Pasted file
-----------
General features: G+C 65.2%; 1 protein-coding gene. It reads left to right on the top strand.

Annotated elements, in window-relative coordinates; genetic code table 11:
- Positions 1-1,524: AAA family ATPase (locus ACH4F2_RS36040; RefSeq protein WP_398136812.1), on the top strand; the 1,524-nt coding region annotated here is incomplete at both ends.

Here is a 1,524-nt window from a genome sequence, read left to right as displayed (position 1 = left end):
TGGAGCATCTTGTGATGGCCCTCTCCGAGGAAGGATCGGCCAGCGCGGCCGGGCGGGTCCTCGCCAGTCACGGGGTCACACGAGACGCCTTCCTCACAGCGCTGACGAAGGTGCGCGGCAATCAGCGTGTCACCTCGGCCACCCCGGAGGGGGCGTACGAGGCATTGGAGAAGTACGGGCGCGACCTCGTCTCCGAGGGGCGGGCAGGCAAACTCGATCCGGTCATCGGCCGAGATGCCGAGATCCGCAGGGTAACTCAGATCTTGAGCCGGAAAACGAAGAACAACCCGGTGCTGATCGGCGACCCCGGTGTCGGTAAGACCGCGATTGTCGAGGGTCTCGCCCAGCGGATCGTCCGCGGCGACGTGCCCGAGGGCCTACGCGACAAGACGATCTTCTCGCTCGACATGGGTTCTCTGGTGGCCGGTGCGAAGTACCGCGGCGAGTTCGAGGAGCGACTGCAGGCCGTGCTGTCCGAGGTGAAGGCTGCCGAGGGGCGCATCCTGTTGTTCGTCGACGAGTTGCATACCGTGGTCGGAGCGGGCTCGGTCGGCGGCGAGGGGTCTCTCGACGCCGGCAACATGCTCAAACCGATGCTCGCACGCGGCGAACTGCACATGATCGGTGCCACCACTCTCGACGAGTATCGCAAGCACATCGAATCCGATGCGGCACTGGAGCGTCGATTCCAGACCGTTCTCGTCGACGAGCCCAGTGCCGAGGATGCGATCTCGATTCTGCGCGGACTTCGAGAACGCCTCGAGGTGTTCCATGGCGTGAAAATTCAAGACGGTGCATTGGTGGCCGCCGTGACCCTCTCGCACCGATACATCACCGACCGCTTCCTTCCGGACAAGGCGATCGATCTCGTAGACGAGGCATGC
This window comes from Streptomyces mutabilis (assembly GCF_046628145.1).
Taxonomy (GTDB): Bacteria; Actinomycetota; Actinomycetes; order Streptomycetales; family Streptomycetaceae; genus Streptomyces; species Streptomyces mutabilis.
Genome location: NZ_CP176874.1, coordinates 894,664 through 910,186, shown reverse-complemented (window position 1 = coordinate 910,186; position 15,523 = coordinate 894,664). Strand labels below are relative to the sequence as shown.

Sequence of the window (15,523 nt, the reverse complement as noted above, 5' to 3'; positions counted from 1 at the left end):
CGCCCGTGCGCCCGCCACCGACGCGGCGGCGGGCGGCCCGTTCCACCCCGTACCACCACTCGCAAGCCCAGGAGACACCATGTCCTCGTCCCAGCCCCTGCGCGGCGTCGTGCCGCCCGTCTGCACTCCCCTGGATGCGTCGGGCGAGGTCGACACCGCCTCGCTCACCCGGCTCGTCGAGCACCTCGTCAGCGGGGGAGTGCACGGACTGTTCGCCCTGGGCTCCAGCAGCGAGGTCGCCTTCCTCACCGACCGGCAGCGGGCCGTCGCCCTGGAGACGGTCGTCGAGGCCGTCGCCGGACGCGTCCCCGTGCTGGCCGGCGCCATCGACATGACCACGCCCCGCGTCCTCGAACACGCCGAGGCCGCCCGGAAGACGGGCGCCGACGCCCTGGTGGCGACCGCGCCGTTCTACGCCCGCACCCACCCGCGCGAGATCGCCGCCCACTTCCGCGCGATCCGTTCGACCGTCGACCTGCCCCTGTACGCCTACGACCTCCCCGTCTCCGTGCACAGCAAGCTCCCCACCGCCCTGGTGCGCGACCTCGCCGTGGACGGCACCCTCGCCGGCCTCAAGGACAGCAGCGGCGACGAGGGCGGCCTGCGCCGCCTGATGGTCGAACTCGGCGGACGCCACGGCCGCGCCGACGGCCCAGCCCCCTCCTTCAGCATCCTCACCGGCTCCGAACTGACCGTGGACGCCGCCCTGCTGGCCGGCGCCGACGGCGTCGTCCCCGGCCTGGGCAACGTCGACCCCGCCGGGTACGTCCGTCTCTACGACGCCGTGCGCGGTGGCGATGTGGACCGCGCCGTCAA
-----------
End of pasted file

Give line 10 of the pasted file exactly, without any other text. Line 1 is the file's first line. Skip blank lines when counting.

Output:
CGCCCGTGCGCCCGCCACCGACGCGGCGGCGGGCGGCCCGTTCCACCCCGTACCACCACTCGCAAGCCCAGGAGACACCATGTCCTCGTCCCAGCCCCTGCGCGGCGTCGTGCCGCCCGTCTGCACTCCCCTGGATGCGTCGGGCGAGGTCGACACCGCCTCGCTCACCCGGCTCGTCGAGCACCTCGTCAGCGGGGGAGTGCACGGACTGTTCGCCCTGGGCTCCAGCAGCGAGGTCGCCTTCCTCACCGACCGGCAGCGGGCCGTCGCCCTGGAGACGGTCGTCGAGGCCGTCGCCGGACGCGTCCCCGTGCTGGCCGGCGCCATCGACATGACCACGCCCCGCGTCCTCGAACACGCCGAGGCCGCCCGGAAGACGGGCGCCGACGCCCTGGTGGCGACCGCGCCGTTCTACGCCCGCACCCACCCGCGCGAGATCGCCGCCCACTTCCGCGCGATCCGTTCGACCGTCGACCTGCCCCTGTACGCCTACGACCTCCCCGTCTCCGTGCACAGCAAGCTCCCCACCGCCCTGGTGCGCGACCTCGCCGTGGACGGCACCCTCGCCGGCCTCAAGGACAGCAGCGGCGACGAGGGCGGCCTGCGCCGCCTGATGGTCGAACTCGGCGGACGCCACGGCCGCGCCGACGGCCCAGCCCCCTCCTTCAGCATCCTCACCGGCTCCGAACTGACCGTGGACGCCGCCCTGCTGGCCGGCGCCGACGGCGTCGTCCCCGGCCTGGGCAACGTCGACCCCGCCGGGTACGTCCGTCTCTACGACGCCGTGCGCGGTGGCGATGTGGACCGCGCCGTCAA